For critical structures the foundation testing program should clearly define the necessary parameters for the design of the pile foundation, such as soil types and profiles, soil strengths, etc.
Although pile load tests are usually expensive and time consuming, they are invaluable for confirming or modifying a pile foundation design during the construction phase. A well planned and monitored pile load test program will usually save money by allowing the designer to utilize a lower factor of safety or by modifying the required number or length of piles required.
A pile load test program should be considered for all large structures for which a pile foundation is required.
Depending upon the type of foundation material, the nature of the loading, the location of the ground water, and the functional requirements of the structure, a detailed seepage analysis and/or pile settlement analysis may also be required to define adequately the pile-soil load transfer mechanism and the resulting parameters necessary for an adequate pile design.
Where differential movement between monoliths is a concern, an accurate estimate of pile settlement may be crucial, particularly if the monoliths have significantly different load levels.
It may be satisfactory to analyze the pile foundation for a small, lightly loaded structure based on conservative assumptions for pile parameters and a crude structural model; however, a larger, more important structure would probably require a detailed single pile analysis to establish the proper pile parameters. Perhaps it would even be necessary to use a structural model capable of considering the actual structural stiffness to insure correct load distribution to the piles.
5. Construction and Service Considerations
No matter how thorough and well researched a design may be, it is only as good as its execution in the field. The proof of the entire design and construction process is in the performance of the final product under service conditions. Therefore, the designer should consider the analysis and design of a structure and its foundation as parts of an engineering process that culminates with the successful long-term performance of the structure for its intended purposes.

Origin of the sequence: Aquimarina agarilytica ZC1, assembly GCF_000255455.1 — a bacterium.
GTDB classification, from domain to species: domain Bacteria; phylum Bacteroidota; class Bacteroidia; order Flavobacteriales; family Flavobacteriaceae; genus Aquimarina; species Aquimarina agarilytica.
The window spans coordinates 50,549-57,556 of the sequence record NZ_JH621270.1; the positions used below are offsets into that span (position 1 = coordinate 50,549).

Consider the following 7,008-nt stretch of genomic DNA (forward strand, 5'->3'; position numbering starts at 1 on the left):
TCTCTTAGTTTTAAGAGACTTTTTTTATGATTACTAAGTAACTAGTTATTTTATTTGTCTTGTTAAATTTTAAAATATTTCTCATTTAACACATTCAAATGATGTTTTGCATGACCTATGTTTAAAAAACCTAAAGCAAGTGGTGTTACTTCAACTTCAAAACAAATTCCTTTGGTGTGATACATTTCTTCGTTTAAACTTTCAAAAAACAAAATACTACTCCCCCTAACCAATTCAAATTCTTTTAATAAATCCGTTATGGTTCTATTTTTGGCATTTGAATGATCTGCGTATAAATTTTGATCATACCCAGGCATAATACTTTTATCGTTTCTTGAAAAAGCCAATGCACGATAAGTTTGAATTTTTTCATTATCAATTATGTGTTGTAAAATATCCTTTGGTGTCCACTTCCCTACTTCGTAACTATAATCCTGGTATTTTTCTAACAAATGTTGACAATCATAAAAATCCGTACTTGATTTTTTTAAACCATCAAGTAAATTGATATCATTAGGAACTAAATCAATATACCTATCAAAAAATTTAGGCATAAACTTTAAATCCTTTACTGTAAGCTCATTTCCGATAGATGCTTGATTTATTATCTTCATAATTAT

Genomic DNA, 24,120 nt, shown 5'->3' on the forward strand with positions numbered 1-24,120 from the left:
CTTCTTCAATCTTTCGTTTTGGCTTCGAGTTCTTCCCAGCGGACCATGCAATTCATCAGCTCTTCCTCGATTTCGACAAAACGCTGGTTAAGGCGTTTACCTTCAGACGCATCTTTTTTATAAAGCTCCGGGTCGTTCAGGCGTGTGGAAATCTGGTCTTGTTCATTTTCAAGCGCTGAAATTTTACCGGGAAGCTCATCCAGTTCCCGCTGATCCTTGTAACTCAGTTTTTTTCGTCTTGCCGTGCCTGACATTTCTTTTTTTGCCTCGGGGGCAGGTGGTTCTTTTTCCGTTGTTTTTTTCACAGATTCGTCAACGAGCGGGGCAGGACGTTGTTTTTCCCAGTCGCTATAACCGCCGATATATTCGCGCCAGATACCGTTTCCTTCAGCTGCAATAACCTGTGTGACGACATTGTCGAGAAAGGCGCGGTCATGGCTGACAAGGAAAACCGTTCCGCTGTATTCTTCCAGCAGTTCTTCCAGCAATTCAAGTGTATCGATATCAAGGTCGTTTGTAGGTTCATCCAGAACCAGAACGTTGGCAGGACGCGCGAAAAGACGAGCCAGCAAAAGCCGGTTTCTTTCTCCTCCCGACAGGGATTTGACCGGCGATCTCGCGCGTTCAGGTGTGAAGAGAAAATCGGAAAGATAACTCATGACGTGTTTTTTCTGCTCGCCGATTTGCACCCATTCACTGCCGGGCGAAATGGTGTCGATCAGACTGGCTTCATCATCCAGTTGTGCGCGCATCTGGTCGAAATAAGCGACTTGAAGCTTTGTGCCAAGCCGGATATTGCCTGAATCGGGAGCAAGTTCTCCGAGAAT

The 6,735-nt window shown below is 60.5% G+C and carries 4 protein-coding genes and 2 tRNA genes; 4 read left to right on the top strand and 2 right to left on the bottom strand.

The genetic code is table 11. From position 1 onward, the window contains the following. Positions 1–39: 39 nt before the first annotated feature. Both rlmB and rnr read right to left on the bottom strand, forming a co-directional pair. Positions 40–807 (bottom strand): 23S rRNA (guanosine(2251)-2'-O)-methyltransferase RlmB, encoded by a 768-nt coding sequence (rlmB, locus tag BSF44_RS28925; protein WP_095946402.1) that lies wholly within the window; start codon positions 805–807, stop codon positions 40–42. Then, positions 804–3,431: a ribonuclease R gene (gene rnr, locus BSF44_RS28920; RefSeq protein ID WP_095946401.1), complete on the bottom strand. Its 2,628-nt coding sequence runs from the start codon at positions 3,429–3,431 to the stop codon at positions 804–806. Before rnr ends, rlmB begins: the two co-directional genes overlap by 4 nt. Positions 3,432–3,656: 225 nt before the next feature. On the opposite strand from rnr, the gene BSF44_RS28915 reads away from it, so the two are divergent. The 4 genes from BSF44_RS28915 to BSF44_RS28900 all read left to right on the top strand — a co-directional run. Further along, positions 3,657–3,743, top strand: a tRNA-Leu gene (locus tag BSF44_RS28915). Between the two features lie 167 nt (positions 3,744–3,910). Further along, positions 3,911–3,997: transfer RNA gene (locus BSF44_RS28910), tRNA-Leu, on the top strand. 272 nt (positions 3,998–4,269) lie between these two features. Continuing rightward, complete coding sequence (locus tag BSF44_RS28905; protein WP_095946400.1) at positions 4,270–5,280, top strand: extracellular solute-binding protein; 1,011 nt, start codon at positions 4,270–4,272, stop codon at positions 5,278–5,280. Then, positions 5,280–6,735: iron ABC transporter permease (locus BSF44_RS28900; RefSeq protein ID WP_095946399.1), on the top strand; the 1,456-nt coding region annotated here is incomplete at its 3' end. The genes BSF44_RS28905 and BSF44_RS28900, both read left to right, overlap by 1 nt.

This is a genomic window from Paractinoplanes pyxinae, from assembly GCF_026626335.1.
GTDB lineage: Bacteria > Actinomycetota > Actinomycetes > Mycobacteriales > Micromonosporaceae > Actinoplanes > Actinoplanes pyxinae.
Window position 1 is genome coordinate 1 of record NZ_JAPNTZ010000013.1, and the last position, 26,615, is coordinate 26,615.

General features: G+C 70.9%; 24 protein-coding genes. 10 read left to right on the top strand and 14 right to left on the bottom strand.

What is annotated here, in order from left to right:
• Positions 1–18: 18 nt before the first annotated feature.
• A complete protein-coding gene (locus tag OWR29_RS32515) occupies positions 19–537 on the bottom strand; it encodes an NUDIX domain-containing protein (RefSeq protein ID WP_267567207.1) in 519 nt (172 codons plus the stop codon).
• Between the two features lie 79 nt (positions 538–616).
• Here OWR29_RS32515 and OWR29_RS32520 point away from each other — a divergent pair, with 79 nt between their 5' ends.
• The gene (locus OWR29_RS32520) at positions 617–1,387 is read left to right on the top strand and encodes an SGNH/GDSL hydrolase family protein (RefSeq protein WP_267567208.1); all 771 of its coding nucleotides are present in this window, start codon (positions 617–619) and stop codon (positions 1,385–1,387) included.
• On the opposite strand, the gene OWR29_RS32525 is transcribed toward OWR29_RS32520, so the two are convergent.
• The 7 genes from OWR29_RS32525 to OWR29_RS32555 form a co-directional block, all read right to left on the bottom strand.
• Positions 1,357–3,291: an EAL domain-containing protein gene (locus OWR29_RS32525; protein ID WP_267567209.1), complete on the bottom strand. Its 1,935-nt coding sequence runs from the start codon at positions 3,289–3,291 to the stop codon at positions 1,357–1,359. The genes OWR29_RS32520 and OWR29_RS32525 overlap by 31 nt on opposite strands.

The designer prepares the specifications and instructions for field personnel to assure the proper execution of the design.
The designer must discuss critical aspects of the design with construction personnel to make sure that there is a thorough understanding of important design features.
For critical structures a representative of the design office should be present in the field on a continuous basis. One such example would be a major pile test program where the execution of the pile test and the gathering of data are critical for both a successful testing program and verification of design assumptions.
Another critical activity that requires close cooperation between the field and the designer is the installation of the foundation piling. The designer should be involved in this phase to the extent necessary to be confident that the design is being properly executed in the field.
As a general principle, designers should make frequent visits to the construction site not only to ensure that the design intent is being fulfilled but also to familiarize themselves with construction procedures and problems to improve on future designs and complete as-built records.
Once the project is in operation, the designer should obtain feedback on how well the structure is fulfilling its operational purposes. This may require that instrumentation be a part of the design or may take the form of feedback from operating personnel and periodic inspections.